nference

Mapping each pre-existing condition’s association to short-term and long-term COVID-19 complications

Abstract: Understanding the relationships between pre-existing conditions and complications of COVID-19 infection is critical to identifying which patients will develop severe disease. Here, we leverage 1.1 million clinical notes from 1,903 hospitalized COVID-19 patients and deep neural network models to characterize associations between 21 pre-existing conditions and the development of 20 complications (e.g. respiratory, cardiovascular, renal, and hematologic) of COVID-19 infection throughout the course of infection (i.e. 0-30 days, 31-60 days, and 61-90 days). Pleural effusion was the most frequent complication of early COVID-19 infection (23% of 383 complications) followed by cardiac arrhythmia (12% of 383 complications). Notably, hypertension was the most significant risk factor associated with 10 different complications including acute respiratory distress syndrome, cardiac arrhythmia and anemia. Furthermore, novel associations between cancer (risk ratio: 3, p=0.02) or immunosuppression (risk ratio: 4.3, p=0.04) with early-onset heart failure have also been identified. Onset of new complications after 30 days is rare and most commonly involves pleural effusion (31-60 days: 24% of 45 patients, 61-90 days: 25% of 36 patients). Overall, the associations between pre-COVID conditions and COVID-associated complications presented here may form the basis for the development of risk assessment scores to guide clinical care pathways.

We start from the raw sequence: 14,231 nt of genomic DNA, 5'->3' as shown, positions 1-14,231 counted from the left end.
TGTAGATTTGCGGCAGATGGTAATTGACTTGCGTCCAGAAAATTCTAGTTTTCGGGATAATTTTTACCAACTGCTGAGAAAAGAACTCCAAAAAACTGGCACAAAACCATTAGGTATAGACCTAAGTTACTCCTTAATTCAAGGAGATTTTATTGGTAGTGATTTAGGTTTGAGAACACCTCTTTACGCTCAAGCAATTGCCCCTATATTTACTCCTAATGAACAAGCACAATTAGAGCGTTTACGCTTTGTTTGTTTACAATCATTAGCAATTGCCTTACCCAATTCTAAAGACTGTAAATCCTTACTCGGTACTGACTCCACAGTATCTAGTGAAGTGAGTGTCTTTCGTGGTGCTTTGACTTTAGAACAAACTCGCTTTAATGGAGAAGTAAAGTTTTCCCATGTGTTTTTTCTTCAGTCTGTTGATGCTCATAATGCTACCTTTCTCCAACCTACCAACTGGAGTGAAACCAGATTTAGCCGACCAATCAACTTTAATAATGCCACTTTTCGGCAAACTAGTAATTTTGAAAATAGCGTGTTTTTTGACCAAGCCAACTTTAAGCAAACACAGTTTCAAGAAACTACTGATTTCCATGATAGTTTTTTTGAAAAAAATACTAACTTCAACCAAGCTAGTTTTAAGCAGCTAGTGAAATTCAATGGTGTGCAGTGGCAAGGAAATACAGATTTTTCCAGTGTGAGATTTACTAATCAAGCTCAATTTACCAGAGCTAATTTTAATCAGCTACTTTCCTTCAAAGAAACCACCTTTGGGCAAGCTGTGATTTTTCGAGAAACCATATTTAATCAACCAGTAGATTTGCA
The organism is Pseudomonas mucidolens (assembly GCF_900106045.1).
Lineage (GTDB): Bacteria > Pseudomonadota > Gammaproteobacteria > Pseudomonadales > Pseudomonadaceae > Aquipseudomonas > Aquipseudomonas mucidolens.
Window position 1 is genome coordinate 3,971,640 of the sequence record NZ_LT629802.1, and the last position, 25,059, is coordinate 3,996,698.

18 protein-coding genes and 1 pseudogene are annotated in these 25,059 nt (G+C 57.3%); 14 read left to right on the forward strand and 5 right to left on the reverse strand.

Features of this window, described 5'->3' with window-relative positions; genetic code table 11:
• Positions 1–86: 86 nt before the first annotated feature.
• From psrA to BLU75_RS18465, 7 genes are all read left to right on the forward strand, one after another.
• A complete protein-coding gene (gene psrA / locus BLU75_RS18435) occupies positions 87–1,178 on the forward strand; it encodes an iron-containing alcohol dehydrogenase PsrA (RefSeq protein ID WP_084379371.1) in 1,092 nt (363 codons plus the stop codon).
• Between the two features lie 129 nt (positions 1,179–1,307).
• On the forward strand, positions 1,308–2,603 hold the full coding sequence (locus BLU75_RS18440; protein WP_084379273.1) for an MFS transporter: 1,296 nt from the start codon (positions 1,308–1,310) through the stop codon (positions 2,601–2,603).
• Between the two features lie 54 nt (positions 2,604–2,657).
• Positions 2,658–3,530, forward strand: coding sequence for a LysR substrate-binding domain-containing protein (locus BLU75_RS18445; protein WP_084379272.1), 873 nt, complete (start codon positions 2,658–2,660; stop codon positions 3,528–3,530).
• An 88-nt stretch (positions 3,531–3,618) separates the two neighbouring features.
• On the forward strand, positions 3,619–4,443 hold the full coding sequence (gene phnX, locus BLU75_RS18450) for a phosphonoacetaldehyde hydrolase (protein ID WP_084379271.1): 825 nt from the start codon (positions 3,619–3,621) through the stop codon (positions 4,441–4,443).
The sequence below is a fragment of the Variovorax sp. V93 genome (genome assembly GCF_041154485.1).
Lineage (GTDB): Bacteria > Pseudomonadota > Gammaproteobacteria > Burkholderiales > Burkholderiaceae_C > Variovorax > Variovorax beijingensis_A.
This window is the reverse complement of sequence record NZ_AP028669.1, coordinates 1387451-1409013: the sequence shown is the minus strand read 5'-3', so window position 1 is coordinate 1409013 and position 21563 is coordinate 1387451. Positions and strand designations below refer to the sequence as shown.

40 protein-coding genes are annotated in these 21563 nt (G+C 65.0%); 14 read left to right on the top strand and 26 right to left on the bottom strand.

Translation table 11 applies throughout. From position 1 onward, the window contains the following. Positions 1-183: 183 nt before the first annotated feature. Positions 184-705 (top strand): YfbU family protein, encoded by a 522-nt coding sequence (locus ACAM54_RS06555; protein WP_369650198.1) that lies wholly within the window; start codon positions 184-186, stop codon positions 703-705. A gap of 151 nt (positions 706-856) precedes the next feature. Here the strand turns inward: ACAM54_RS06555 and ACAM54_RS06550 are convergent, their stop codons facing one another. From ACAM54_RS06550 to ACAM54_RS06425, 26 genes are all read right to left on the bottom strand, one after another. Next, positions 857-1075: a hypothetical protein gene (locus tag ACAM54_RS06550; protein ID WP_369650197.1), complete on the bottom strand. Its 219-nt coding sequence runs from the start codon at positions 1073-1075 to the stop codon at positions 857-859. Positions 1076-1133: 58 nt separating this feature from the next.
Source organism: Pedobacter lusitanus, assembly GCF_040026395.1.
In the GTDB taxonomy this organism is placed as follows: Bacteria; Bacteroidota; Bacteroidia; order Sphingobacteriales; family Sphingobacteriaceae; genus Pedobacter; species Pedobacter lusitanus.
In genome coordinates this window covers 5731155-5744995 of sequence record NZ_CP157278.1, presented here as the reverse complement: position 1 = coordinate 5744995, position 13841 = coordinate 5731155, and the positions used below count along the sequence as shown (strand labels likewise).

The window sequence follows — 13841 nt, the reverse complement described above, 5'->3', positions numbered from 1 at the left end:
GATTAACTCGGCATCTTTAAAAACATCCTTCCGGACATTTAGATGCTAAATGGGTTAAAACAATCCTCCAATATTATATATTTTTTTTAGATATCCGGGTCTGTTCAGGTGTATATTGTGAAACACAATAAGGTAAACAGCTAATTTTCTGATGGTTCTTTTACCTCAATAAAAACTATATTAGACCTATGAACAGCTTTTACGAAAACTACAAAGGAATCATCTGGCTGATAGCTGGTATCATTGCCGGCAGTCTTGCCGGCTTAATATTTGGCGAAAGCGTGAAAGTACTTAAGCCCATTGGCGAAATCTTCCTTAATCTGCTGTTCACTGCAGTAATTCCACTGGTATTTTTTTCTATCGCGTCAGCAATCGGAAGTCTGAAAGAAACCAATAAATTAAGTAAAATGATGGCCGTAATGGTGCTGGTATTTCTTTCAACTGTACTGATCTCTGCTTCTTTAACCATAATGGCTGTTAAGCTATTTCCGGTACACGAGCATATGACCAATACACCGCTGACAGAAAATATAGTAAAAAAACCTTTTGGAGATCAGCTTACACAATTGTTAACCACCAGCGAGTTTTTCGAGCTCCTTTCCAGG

• Authors:
  • AJ Venkatakrishnan1+,
  • Colin Pawlowski1+,
  • David Zemmour1,
  • Travis Hughes1,
  • Akash Anand2,
  • Gabriela Berner1,
  • Gabriela Berner1,
  • Nikhil Kayal1,
  • Arjun Puranik1,
  • Ian Conrad1,
  • Sairam Bade2,
  • Rakesh Barve2
  • Purushottam Sinha2
  • John C. O’Horo1
  • Andrew D. Badley3
  • Venky Soundararajan1
  • 1 nference, Cambridge, MA, 02142, USA
  • 2 nference Labs, Bengaluru, India
  • 3 Mayo Clinic, Rochester, MN 55905, USA
  • Correspondence:
  • Affiliations:
  • Copyright:
  • The copyright holder for this preprint is the author/funder, who has granted medRxiv a license to display the preprint in perpetuity. It is made available under a CC-BY-NC-ND 4.0 International license.
  • Affiliations:
  • Copyright:
  • The copyright holder for this preprint is the author/funder, who has granted medRxiv a license to display the preprint in perpetuity. It is made available under a CC-BY-NC-ND 4.0 International license.
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